In the area of clean energy and environmental technologies, Pradeep Haldar, CNSE Professor and Head of Nanoeconomics and Vice President for Clean Energy Programs, and Ji Ung Lee, CNSE Empire Innovation Professor of Nanoscale Engineering, received an NSF grant of $1 million to create Enhancing Nanotechnology Advances in Businesses Leveraging Energy (ENABLE), which will support integration and scale-up of graphene materials to improve performance and reliability for solar cells, smart windows and ultracapacitors. Professor Haldar and Harry Efstathiadis, CNSE Associate Professor of Nanoengineering, received an NSF grant of $600,000 to develop Nanotechnology Innovations for Clean Energy – Innovative Partnerships (NICE-IP) to move discoveries from the laboratory into the marketplace, starting with innovations in silicon nanowires.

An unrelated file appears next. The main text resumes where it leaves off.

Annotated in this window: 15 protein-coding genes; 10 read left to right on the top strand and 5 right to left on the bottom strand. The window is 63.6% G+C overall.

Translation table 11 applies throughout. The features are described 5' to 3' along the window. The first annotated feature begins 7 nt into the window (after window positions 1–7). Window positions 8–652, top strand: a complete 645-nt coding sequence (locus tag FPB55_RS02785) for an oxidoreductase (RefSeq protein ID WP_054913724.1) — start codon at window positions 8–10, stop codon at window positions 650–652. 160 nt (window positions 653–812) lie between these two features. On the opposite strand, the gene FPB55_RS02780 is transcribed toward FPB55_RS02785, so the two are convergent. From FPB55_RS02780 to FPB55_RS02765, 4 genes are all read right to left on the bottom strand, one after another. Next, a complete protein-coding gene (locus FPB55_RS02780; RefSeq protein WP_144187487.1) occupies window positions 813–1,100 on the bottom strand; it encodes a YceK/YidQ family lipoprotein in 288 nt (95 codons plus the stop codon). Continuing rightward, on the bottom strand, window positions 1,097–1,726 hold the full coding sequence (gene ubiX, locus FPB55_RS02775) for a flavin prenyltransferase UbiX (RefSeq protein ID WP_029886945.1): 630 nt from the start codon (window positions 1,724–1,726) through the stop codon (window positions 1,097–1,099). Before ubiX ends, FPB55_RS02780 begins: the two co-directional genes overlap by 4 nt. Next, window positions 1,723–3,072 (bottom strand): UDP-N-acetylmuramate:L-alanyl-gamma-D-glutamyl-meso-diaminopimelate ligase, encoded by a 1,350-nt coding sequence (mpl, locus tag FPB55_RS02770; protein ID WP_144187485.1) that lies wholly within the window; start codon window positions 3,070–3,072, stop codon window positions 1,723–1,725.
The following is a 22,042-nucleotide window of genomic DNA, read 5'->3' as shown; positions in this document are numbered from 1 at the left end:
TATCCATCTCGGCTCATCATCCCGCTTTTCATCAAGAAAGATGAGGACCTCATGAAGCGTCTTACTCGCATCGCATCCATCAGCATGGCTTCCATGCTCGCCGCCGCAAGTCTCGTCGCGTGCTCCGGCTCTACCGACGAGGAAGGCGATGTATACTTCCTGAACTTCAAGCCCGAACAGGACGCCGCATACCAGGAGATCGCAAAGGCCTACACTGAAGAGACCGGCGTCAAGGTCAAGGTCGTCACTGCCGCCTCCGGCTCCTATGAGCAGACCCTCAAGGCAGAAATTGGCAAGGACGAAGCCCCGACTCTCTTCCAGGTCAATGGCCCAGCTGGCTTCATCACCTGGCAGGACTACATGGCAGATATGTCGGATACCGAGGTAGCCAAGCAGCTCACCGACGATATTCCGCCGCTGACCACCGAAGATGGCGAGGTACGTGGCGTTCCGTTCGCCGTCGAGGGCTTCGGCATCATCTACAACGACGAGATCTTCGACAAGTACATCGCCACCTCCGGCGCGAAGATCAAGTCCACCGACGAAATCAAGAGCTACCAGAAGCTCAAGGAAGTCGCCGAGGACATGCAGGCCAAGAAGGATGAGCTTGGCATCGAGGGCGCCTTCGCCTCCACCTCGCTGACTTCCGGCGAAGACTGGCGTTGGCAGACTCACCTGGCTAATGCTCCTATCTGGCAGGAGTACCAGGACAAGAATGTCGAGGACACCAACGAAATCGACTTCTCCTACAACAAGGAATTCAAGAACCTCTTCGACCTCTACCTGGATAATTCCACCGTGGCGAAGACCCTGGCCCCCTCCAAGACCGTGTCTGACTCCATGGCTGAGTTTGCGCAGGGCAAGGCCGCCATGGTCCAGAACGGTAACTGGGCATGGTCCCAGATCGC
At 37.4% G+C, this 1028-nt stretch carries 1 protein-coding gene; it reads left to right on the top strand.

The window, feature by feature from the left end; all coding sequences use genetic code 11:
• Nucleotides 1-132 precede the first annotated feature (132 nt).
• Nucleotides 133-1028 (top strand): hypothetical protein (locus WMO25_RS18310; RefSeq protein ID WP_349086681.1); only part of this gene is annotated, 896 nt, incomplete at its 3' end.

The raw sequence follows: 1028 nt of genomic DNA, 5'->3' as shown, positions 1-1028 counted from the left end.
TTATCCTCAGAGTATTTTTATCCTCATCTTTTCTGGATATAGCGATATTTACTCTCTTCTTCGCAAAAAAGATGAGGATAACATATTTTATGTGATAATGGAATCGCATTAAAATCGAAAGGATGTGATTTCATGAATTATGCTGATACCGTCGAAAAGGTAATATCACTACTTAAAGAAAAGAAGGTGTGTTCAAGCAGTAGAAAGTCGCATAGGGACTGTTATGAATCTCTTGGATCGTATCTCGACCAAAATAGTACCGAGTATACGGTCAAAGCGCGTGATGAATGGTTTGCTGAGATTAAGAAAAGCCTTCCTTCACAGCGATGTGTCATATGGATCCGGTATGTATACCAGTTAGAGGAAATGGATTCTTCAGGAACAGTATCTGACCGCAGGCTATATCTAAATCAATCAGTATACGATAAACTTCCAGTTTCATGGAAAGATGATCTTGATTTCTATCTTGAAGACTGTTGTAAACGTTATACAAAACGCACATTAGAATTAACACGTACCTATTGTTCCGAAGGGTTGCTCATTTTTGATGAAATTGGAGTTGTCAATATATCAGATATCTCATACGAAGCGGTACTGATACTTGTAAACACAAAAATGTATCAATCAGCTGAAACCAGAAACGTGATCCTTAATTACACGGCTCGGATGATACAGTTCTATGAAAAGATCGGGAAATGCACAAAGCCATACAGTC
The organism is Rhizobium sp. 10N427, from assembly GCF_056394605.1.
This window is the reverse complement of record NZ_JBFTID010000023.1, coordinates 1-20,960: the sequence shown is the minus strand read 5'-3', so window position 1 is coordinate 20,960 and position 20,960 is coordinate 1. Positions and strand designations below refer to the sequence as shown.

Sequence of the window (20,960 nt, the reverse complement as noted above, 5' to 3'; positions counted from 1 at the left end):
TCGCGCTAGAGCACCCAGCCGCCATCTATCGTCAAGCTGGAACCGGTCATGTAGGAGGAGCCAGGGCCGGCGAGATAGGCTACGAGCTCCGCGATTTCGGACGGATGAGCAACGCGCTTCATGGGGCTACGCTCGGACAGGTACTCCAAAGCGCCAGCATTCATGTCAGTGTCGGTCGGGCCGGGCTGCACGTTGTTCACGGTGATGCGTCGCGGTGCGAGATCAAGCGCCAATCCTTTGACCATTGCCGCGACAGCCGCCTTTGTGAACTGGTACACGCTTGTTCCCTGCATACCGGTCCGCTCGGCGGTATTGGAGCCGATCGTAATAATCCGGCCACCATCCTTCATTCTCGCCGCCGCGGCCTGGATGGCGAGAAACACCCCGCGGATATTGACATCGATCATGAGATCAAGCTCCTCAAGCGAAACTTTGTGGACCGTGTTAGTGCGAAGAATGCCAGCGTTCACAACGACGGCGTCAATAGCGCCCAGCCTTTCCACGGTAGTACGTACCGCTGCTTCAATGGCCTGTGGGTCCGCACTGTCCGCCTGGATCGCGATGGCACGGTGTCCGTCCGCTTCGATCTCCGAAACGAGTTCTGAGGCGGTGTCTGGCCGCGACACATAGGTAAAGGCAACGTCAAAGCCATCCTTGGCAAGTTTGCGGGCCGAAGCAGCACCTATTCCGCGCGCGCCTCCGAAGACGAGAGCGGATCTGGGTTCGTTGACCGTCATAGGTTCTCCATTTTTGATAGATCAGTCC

In addition, CNSE Associate Professor of Nanoengineering Michael Carpenter received a $300,000 award from DOE to develop cost-effective sensing technologies that can function in harsh, high-temperature operating environments such as power systems, and CNSE Assistant Professor of Nanobioscience Nathaniel Cady received $300,000 in DOE funding to deploy a novel cell-printing system to study how bacteria can be used to help clean up decontaminated groundwater at DOE sites.
In health care, Professor Cady received two federal grants: a $220,000 award from NIH to develop a method known as surface plasmon resonance (SPR) to detect and analyze cancer cells circulating in human blood, and a $212,000 grant from the National Institutes of Dental and Craniofacial Research (NIDCR) to study small molecules that could help to prevent plaque formation and cavities.